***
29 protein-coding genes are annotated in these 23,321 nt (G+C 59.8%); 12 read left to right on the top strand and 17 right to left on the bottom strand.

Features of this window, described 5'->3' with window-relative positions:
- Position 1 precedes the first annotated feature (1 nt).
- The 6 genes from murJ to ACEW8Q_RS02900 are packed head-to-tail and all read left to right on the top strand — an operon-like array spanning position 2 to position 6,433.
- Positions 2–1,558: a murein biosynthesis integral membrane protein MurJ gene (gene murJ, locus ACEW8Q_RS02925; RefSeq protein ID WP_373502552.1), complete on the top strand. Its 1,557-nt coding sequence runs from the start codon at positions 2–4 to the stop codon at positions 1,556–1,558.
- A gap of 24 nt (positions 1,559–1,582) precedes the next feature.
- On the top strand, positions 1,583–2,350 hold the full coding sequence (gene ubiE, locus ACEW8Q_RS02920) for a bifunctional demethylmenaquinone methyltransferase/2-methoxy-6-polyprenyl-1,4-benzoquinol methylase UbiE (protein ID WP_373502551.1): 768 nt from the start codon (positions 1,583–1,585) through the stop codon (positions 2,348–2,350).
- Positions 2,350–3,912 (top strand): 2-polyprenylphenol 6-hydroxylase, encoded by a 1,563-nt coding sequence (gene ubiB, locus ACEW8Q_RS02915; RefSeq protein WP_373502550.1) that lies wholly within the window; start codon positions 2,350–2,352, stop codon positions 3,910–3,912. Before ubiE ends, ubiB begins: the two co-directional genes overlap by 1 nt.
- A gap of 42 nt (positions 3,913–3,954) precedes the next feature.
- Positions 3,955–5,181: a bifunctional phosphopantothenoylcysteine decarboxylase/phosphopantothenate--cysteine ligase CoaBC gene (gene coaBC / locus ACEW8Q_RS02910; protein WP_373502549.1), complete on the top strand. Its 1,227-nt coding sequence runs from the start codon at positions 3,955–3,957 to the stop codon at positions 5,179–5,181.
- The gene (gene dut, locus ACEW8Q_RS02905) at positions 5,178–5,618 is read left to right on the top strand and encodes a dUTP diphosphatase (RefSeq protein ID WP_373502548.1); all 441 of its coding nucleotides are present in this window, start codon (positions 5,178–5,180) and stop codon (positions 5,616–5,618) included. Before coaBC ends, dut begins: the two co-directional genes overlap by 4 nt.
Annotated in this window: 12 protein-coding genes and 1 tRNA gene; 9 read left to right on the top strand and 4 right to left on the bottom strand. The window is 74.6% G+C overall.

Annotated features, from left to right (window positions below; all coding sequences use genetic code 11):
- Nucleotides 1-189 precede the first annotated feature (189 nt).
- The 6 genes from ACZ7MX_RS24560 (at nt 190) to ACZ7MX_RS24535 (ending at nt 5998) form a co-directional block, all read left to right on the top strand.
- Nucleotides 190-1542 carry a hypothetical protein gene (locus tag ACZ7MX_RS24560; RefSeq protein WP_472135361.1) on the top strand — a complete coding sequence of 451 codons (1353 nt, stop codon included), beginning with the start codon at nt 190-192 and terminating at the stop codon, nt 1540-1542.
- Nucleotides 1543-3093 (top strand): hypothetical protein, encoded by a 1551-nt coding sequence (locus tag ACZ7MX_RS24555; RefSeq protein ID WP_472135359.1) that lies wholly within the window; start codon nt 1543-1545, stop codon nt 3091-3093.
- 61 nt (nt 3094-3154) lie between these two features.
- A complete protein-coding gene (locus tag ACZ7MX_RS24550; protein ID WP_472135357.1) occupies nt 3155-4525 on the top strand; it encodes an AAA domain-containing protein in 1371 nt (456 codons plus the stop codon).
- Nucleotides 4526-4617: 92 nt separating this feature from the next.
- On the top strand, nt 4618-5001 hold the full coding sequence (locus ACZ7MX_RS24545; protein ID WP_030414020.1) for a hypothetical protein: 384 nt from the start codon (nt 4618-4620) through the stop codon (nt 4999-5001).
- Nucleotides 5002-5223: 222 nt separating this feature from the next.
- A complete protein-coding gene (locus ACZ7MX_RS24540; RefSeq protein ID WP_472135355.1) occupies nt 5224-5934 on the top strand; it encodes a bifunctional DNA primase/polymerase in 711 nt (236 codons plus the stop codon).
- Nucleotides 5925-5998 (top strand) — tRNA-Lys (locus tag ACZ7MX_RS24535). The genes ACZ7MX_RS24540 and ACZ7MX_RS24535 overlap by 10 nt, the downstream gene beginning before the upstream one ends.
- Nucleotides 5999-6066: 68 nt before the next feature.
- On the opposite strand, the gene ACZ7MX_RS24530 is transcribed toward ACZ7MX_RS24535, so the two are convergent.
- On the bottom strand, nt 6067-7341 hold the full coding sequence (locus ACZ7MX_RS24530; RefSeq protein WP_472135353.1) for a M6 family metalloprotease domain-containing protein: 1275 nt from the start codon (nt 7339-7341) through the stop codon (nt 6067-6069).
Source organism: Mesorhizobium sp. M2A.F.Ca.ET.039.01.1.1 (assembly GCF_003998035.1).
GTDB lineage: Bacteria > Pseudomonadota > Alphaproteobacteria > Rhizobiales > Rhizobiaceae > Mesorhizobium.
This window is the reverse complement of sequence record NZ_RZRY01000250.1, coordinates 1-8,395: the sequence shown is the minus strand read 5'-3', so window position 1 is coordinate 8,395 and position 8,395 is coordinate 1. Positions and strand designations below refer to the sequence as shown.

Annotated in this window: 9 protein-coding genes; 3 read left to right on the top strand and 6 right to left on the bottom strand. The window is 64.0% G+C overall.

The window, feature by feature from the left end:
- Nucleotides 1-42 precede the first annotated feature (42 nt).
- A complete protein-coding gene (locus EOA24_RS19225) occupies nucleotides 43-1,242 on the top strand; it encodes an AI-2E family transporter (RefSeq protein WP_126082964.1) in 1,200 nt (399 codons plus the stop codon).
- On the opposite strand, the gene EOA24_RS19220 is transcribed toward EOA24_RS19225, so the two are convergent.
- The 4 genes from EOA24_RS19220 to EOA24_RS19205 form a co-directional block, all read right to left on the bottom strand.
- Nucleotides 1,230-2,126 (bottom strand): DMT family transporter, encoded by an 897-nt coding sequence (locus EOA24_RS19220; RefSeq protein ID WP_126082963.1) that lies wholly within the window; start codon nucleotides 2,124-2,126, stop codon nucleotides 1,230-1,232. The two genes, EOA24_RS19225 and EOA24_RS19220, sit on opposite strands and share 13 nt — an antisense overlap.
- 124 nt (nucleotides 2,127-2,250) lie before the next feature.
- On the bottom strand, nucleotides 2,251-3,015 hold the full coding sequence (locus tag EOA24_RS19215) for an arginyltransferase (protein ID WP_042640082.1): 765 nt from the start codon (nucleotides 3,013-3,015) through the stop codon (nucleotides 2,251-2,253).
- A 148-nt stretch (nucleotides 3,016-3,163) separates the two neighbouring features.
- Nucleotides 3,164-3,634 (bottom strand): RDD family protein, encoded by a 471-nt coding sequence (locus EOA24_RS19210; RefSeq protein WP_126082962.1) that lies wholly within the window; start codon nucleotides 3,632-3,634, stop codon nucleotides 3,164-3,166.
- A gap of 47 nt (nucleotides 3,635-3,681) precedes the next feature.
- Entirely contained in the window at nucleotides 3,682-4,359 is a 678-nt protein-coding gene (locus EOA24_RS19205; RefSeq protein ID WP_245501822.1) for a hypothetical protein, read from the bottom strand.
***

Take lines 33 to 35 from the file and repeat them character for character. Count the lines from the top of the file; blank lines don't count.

- Nucleotides 1-42 precede the first annotated feature (42 nt).
- A complete protein-coding gene (locus EOA24_RS19225) occupies nucleotides 43-1,242 on the top strand; it encodes an AI-2E family transporter (RefSeq protein WP_126082964.1) in 1,200 nt (399 codons plus the stop codon).
- On the opposite strand, the gene EOA24_RS19220 is transcribed toward EOA24_RS19225, so the two are convergent.